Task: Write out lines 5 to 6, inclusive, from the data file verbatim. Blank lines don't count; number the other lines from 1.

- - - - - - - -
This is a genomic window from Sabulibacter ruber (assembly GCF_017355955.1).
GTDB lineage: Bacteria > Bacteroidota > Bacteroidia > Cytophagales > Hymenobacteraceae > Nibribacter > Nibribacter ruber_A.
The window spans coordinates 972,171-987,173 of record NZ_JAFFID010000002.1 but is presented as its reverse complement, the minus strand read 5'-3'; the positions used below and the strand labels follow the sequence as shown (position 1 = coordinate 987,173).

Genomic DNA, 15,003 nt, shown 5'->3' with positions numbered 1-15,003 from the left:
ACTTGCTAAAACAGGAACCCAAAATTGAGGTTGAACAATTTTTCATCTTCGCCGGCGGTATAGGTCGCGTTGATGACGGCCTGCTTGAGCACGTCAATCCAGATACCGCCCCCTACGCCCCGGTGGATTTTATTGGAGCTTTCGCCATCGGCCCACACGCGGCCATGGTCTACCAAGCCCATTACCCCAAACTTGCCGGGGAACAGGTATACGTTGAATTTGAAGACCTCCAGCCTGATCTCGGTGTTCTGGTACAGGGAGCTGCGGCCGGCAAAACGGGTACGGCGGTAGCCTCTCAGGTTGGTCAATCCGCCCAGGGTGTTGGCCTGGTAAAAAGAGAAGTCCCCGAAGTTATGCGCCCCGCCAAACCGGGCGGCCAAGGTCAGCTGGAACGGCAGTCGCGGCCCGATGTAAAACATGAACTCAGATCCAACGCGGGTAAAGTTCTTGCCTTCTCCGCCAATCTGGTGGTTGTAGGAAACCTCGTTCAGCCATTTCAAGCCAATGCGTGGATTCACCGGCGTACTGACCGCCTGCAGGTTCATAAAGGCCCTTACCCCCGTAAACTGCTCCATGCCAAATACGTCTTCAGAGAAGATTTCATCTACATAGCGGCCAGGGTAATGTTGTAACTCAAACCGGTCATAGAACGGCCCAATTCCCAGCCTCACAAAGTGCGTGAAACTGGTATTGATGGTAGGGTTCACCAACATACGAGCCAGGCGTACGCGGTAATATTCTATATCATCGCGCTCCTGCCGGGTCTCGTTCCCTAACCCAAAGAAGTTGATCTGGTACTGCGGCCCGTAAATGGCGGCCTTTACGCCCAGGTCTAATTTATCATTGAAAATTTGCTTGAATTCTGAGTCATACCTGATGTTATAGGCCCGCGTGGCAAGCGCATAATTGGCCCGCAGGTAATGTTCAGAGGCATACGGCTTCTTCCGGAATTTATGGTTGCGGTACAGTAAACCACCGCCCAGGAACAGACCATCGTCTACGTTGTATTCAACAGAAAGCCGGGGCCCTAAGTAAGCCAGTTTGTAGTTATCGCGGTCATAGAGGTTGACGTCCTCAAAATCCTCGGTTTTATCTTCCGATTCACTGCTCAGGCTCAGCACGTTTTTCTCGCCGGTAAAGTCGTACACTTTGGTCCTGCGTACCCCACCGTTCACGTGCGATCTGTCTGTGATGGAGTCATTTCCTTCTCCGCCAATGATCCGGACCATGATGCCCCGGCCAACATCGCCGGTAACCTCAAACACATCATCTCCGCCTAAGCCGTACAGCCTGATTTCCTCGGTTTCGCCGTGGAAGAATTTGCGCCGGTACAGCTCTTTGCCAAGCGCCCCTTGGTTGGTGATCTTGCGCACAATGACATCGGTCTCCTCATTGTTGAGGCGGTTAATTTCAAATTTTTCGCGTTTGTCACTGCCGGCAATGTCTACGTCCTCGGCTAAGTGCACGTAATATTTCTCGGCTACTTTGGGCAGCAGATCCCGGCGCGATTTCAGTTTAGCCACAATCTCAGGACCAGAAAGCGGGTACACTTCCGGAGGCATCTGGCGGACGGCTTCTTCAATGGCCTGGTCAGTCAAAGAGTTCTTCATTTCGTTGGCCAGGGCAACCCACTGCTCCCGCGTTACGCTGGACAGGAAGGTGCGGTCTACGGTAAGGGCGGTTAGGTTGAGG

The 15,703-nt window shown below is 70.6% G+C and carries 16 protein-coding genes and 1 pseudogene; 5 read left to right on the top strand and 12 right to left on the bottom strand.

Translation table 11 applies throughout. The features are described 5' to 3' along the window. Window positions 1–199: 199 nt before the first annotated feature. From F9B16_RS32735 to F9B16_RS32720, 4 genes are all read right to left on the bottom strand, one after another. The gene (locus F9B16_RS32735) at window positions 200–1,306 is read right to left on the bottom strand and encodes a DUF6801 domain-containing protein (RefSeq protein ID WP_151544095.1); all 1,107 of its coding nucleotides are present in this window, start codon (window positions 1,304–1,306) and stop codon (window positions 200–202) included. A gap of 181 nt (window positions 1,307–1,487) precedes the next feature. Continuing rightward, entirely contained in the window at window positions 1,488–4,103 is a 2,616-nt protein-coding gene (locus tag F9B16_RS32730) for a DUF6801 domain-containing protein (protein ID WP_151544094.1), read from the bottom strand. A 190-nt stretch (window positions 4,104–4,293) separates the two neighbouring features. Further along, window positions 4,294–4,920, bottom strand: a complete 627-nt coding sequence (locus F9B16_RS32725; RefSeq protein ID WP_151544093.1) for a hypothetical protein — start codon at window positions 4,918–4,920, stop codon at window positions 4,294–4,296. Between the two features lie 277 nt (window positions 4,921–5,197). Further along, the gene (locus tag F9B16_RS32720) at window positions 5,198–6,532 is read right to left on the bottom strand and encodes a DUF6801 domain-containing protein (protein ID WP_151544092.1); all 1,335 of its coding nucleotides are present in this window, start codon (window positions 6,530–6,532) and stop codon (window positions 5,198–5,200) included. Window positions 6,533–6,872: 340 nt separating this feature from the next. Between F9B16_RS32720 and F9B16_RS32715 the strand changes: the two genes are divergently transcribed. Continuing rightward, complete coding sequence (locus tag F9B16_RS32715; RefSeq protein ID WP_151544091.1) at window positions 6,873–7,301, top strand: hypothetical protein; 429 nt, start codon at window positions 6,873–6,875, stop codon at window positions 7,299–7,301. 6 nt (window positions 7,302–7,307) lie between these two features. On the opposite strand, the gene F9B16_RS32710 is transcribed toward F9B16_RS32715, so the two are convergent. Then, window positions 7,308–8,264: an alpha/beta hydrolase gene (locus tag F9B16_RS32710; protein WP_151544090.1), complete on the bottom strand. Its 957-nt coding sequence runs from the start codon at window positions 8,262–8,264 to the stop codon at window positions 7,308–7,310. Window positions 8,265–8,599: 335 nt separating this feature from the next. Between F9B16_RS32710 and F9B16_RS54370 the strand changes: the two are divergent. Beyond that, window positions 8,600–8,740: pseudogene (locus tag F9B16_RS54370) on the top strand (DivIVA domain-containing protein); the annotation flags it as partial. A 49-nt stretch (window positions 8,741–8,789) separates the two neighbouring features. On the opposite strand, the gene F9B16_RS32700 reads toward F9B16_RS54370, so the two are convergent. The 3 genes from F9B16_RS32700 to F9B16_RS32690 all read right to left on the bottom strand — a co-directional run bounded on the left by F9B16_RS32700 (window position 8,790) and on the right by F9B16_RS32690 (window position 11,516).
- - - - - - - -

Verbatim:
ACTTGCTAAAACAGGAACCCAAAATTGAGGTTGAACAATTTTTCATCTTCGCCGGCGGTATAGGTCGCGTTGATGACGGCCTGCTTGAGCACGTCAATCCAGATACCGCCCCCTACGCCCCGGTGGATTTTATTGGAGCTTTCGCCATCGGCCCACACGCGGCCATGGTCTACCAAGCCCATTACCCCAAACTTGCCGGGGAACAGGTATACGTTGAATTTGAAGACCTCCAGCCTGATCTCGGTGTTCTGGTACAGGGAGCTGCGGCCGGCAAAACGGGTACGGCGGTAGCCTCTCAGGTTGGTCAATCCGCCCAGGGTGTTGGCCTGGTAAAAAGAGAAGTCCCCGAAGTTATGCGCCCCGCCAAACCGGGCGGCCAAGGTCAGCTGGAACGGCAGTCGCGGCCCGATGTAAAACATGAACTCAGATCCAACGCGGGTAAAGTTCTTGCCTTCTCCGCCAATCTGGTGGTTGTAGGAAACCTCGTTCAGCCATTTCAAGCCAATGCGTGGATTCACCGGCGTACTGACCGCCTGCAGGTTCATAAAGGCCCTTACCCCCGTAAACTGCTCCATGCCAAATACGTCTTCAGAGAAGATTTCATCTACATAGCGGCCAGGGTAATGTTGTAACTCAAACCGGTCATAGAACGGCCCAATTCCCAGCCTCACAAAGTGCGTGAAACTGGTATTGATGGTAGGGTTCACCAACATACGAGCCAGGCGTACGCGGTAATATTCTATATCATCGCGCTCCTGCCGGGTCTCGTTCCCTAACCCAAAGAAGTTGATCTGGTACTGCGGCCCGTAAATGGCGGCCTTTACGCCCAGGTCTAATTTATCATTGAAAATTTGCTTGAATTCTGAGTCATACCTGATGTTATAGGCCCGCGTGGCAAGCGCATAATTGGCCCGCAGGTAATGTTCAGAGGCATACGGCTTCTTCCGGAATTTATGGTTGCGGTACAGTAAACCACCGCCCAGGAACAGACCATCGTCTACGTTGTATTCAACAGAAAGCCGGGGCCCTAAGTAAGCCAGTTTGTAGTTATCGCGGTCATAGAGGTTGACGTCCTCAAAATCCTCGGTTTTATCTTCCGATTCACTGCTCAGGCTCAGCACGTTTTTCTCGCCGGTAAAGTCGTACACTTTGGTCCTGCGTACCCCACCGTTCACGTGCGATCTGTCTGTGATGGAGTCATTTCCTTCTCCGCCAATGATCCGGACCATGATGCCCCGGCCAACATCGCCGGTAACCTCAAACACATCATCTCCGCCTAAGCCGTACAGCCTGATTTCCTCGGTTTCGCCGTGGAAGAATTTGCGCCGGTACAGCTCTTTGCCAAGCGCCCCTTGGTTGGTGATCTTGCGCACAATGACATCGGTCTCCTCATTGTTGAGGCGGTTAATTTCAAATTTTTCGCGTTTGTCACTGCCGGCAATGTCTACGTCCTCGGCTAAGTGCACGTAATATTTCTCGGCTACTTTGGGCAGCAGATCCCGGCGCGATTTCAGTTTAGCCACAATCTCAGGACCAGAAAGCGGGTACACTTCCGGAGGCATCTGGCGGACGGCTTCTTCAATGGCCTGGTCAGTCAAAGAGTTCTTCATTTCGTTGGCCAGGGCAACCCACTGCTCCCGCGTTACGCTGGACAGGAAGGTGCGGTCTACGGTAAGGGCGGTTAGGTTGAGG

The 15,703-nt window shown below is 70.6% G+C and carries 16 protein-coding genes and 1 pseudogene; 5 read left to right on the top strand and 12 right to left on the bottom strand.